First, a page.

Montreal — In addition to its nutritional properties, quinoa, an ancestral grain from the Andes, also has cosmetic uses, as stated by the resource use and benefit-sharing permit ABSCH-IRCC-PE-261033-1 awarded in February to a private individual under a 15-month commercial use contract.
The permit, issued by the Peruvian government’s National Institute for Agrarian Innovation, allows the Peruvian beneficiary to use the material in a skin regeneration cream.
But it also sets restrictions on the registration of products obtained from quinoa or the removal of its elements from the Andean nation, to prevent the risk of irregular exploitation without a fair distribution of benefits, in other words, biopiracy.
“The scientific community is willing to share benefits through simple mechanisms that do not unfairly burden researchers in low- and middle-income countries.” — Amber Scholz
The licensed material may have a digital representation of its genetic structure which in turn may generate new structures from which formulas or products may emerge. This is called digital sequence information (DSI), in the universe of research or commercial applications within the CBD.
Treatment of DSI forms part of the debates at the 15th Conference of the Parties (COP15) to the United Nations Convention on Biological Diversity (CBD), which began on Dec. 7 and is due to end on Dec. 19 at the Palais des Congrès in the Canadian city of Montreal.
The summit has brought together some 15,000 people representing the 196 States Parties to the CBD, non-governmental organizations, academia, international bodies and companies.
The focus of the debate is the Post-2020 Global Framework on Biodiversity, which consists of 22 targets in areas including financing for conservation, guidelines on digital sequencing of genetic material, degraded ecosystems, protected areas, endangered species, the role of business and gender equality.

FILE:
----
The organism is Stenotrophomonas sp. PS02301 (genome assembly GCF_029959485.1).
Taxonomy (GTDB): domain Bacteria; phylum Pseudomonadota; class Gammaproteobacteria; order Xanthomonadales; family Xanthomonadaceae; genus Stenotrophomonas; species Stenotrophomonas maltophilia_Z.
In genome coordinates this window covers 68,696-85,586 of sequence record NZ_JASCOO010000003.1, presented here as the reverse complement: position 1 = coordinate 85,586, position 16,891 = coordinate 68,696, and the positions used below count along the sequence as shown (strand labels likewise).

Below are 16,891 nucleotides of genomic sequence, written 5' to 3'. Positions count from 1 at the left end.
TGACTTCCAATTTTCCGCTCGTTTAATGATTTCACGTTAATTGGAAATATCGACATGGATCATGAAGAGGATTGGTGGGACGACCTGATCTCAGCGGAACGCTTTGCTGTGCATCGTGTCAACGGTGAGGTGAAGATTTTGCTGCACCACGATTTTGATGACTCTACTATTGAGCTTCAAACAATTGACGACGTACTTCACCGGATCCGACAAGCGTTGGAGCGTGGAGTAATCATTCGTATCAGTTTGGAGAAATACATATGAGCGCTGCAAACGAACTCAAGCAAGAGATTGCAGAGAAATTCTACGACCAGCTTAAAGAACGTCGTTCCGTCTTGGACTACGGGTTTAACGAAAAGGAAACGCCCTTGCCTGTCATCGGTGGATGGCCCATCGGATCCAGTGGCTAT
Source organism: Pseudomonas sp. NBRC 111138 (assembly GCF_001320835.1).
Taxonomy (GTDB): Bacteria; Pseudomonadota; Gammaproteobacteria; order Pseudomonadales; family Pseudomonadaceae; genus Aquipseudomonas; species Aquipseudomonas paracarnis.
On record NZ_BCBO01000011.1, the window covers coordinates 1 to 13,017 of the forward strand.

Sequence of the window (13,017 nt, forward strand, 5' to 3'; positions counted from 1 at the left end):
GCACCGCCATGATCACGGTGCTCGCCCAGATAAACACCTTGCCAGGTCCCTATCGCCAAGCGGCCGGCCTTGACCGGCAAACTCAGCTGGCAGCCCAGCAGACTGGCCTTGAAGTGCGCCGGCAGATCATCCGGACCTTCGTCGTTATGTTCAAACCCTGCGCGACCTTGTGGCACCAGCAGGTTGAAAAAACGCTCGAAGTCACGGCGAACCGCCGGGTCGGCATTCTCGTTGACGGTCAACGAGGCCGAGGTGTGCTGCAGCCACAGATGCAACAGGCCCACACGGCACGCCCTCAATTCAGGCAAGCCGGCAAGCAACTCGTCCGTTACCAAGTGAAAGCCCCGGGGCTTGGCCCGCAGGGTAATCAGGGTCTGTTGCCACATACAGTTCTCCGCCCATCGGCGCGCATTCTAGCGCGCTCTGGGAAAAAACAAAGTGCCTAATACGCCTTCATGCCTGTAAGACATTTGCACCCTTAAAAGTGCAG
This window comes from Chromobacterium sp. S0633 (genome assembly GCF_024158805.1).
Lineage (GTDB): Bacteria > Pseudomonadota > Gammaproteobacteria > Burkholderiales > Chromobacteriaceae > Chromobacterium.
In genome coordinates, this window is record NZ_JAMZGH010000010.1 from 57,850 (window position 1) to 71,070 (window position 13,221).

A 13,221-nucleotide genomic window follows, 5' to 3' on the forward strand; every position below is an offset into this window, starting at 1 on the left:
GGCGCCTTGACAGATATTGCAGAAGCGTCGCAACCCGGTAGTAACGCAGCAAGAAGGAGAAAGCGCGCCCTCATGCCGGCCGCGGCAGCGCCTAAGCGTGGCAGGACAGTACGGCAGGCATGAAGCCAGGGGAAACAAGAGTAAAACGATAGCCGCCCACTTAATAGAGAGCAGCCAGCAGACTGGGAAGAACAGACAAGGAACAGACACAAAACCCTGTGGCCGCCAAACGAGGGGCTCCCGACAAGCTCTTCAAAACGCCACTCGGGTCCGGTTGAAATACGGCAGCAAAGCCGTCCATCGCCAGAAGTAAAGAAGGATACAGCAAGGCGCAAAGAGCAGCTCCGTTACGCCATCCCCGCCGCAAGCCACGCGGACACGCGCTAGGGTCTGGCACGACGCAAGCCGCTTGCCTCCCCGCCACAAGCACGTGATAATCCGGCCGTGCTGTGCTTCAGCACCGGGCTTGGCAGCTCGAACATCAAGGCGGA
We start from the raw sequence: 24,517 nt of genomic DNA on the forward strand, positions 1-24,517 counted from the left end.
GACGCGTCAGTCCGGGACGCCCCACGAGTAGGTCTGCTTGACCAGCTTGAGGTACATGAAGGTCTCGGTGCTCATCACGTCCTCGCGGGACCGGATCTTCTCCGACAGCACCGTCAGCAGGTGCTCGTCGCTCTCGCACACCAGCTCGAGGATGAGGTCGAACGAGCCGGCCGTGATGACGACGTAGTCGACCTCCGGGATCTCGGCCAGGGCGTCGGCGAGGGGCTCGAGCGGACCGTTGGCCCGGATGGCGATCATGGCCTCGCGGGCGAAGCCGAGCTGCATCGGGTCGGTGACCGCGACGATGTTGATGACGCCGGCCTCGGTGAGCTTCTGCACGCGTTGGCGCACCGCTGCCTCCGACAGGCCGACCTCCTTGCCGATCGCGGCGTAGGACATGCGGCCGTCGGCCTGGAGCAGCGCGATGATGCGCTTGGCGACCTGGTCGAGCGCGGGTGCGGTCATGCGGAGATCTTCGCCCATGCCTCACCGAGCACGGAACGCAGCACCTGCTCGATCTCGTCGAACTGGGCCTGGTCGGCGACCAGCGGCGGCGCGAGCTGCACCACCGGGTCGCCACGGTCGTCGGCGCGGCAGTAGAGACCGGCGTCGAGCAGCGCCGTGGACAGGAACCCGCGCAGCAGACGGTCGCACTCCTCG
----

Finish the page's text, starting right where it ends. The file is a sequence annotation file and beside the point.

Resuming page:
Like most of the issues, negotiations on DSI and the sharing of resulting benefits, contained in one of the Global Framework’s four objectives and in target 13, are at a deadlock, on everything from definitions to possible sharing mechanisms.
Except for the digital twist, the issue is at the heart of the Nagoya Protocol on Access to Genetic Resources and the Fair and Equitable Sharing of Benefits Arising from their Utilization, part of the CBD, signed in that Japanese city in 2010 and in force since 2014.
Amber Scholz, a German member of the DSI Scientific Network, a group of 70 experts from 25 countries, said there is an urgent need to close the gap between the existing innovation potential and a fair benefit-sharing system so that digital sequencing benefits everyone.
“It’s been a decade now and things haven’t turned out so well. The promise of a system of innovation, open access and benefit sharing is broken,” Scholz, a researcher at the Department of Microbial Ecology and Diversity in the Leibniz Institute’s DSMZ German Collection of Microorganisms and Cell Cultures, told IPS.
DSI stems from the revolution in the massive use of technological tools, which has reached biology as well, fundamental in the discovery and manufacture of molecules and drugs such as those used in vaccines against the coronavirus that caused the COVID-19 pandemic.
The Aichi Biodiversity Targets, adopted in 2010 in that Japanese city during the CBD COP10, were missed by the target year, 2020, and will now be renewed and updated by the Global Framework that will emerge from Montreal.
The targets included respect for the traditional knowledge, innovations and practices of indigenous and local communities related to the conservation and sustainable use of biological diversity, their customary use of biological resources, and the full and effective participation of indigenous and local communities in the implementation of the CBD.
Lack of clarity in the definition of DSI, challenges in the traceability of the country of origin of the sequence via digital databases, fear of loss of open access to data and different outlooks on benefit-sharing mechanisms are other aspects complicating the debate among government delegates .
Through the Action Agenda: Make a Pledge platform, organizations, companies and individuals have already made 586 voluntary commitments at COP15, whose theme is “Ecological civilization: Building a shared future for all life on earth”.